KLIAVS 2016: VPI’s magnetic drive and suspension

Nelson and Mathew Weisfeld (popularly known as Mat), the younger son of VPI Industries Inc founders Sheila and Harry Weisfeld. Note the gigantic Rosso Florentino’s flagship loudspeakers – Florentia - behind Nelson.
Centre Circle Audio’s Nelson and Mathew Weisfeld (popularly known as Mat), the younger son of VPI Industries Inc founders Sheila and Harry Weisfeld. Note the VPI Avenger Reference turntable beside Nelson.


By Lam Seng Fatt


VPI returned to making belt-driven turntables simply because Mathew Weisfeld (popularly known as Mat), the younger son of VPI Industries Inc founders Sheila and Harry Weisfeld, does not know how to service the Classic Direct Drive turntable.


“Only my father and the engineer who built the direct-drive turntables know how to service them,” said Mat, who has taken over as president of the company.


“Actually my father has retired, but he has not retired, you know. He is still tinkering around and is making the direct-drive turntables on a bespoke basis.”


Mat decided to return to making belt drives because he knows how to build and service them. He did not want a situation in the future when an owner sends in a direct drive VPI for repair and he cannot do it because does not know how to do it.


It is not because the direct drive turntable is inferior to belt-driven ones, he said. In fact, it is the best-sounding VPI and will only be surpassed in sound quality by the latest VPI turntable, the Titan, which will be launched soon.


On the VPI Avenger Reference turntable, he said it has a magnetic suspension and is magnetically driven.


“The belt drives the bottom platter. Can you see the air gap between the bottom and the upper platter? The upper platter does not touch the bottom platter. No vibration is transmitted.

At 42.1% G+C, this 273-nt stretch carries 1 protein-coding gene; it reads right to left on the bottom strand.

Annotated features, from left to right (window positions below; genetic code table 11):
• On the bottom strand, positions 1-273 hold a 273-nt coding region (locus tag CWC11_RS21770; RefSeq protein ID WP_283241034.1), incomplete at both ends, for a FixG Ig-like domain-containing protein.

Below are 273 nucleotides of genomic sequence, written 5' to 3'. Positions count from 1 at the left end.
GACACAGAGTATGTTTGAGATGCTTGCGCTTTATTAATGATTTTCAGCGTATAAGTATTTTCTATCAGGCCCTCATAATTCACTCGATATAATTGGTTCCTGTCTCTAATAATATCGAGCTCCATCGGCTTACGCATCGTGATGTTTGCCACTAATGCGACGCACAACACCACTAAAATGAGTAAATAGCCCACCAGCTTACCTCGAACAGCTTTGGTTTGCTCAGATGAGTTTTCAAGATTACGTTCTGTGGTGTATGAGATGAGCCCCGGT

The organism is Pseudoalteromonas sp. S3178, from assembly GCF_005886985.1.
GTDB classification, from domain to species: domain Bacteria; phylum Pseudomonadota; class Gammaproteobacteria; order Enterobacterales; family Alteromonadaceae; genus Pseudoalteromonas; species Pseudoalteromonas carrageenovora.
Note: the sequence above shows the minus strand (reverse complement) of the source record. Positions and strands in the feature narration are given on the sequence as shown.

“We use a combination of magnets that attract and oppose each other. These magnets are built into the platters in the circle around the spindle where the paper record label of the LP is. There is no magnetic interference on the cartridge. We have measured it,” he said.


Mat next to the VPI Avenger Reference turntable
Mat next to the VPI Avenger Reference turntable


There is some interesting information on the origin of the Avenger on audiogon. Mat himself had posted on the audiogon forum last year: “That brings us to the Avenger. The Avenger technically started as a design concept over 10 years ago and Harry had worked on the project as a different shape version of the HR-X. He had the Magnetic Drive in mind, but never finished it because, you guessed it, he made the Classic Turntable instead. The Classic overwhelmed the production pipelines and essentially killed all design work on the “Tripod Project” (the original name). Last year at our dealer Training event I found the dust caked original chassis while we started our renovations. With the binder identifying it as the Tripod and a very early stage design for what would be the Mag Drive. We dug it out, cleaned it up, Harry finished it, and the prototype gave the Direct Drive a serious run for its money. (See https://forum.audiogon.com/discussions/vpi-avenger)


At the Kuala Lumpur International AV Show, Mat told me the Avenger Reference comes close to the Classic Direct Drive in terms of sound quality.


But the soon-to-be-launched top model, the Titan, which will also have the magnetic drive, will have the best sound quality. VPI Avenger turntables can be upgraded to Titan status.


VPI’s tonearms are now 3D printed and according to Mat, they are superior to the normal ones.


“Currently, we are using 3D printing using polymer to make our tonearms. There are no resonances at all. Later, when the technology is available, we may use 3D printing with metals,” he said.


I told Mat that other companies also have magnetic suspensions, such as Clearaudio.


“Yes, there are other companies offering magnetic suspension, but they can’t do it at our price,” he said.



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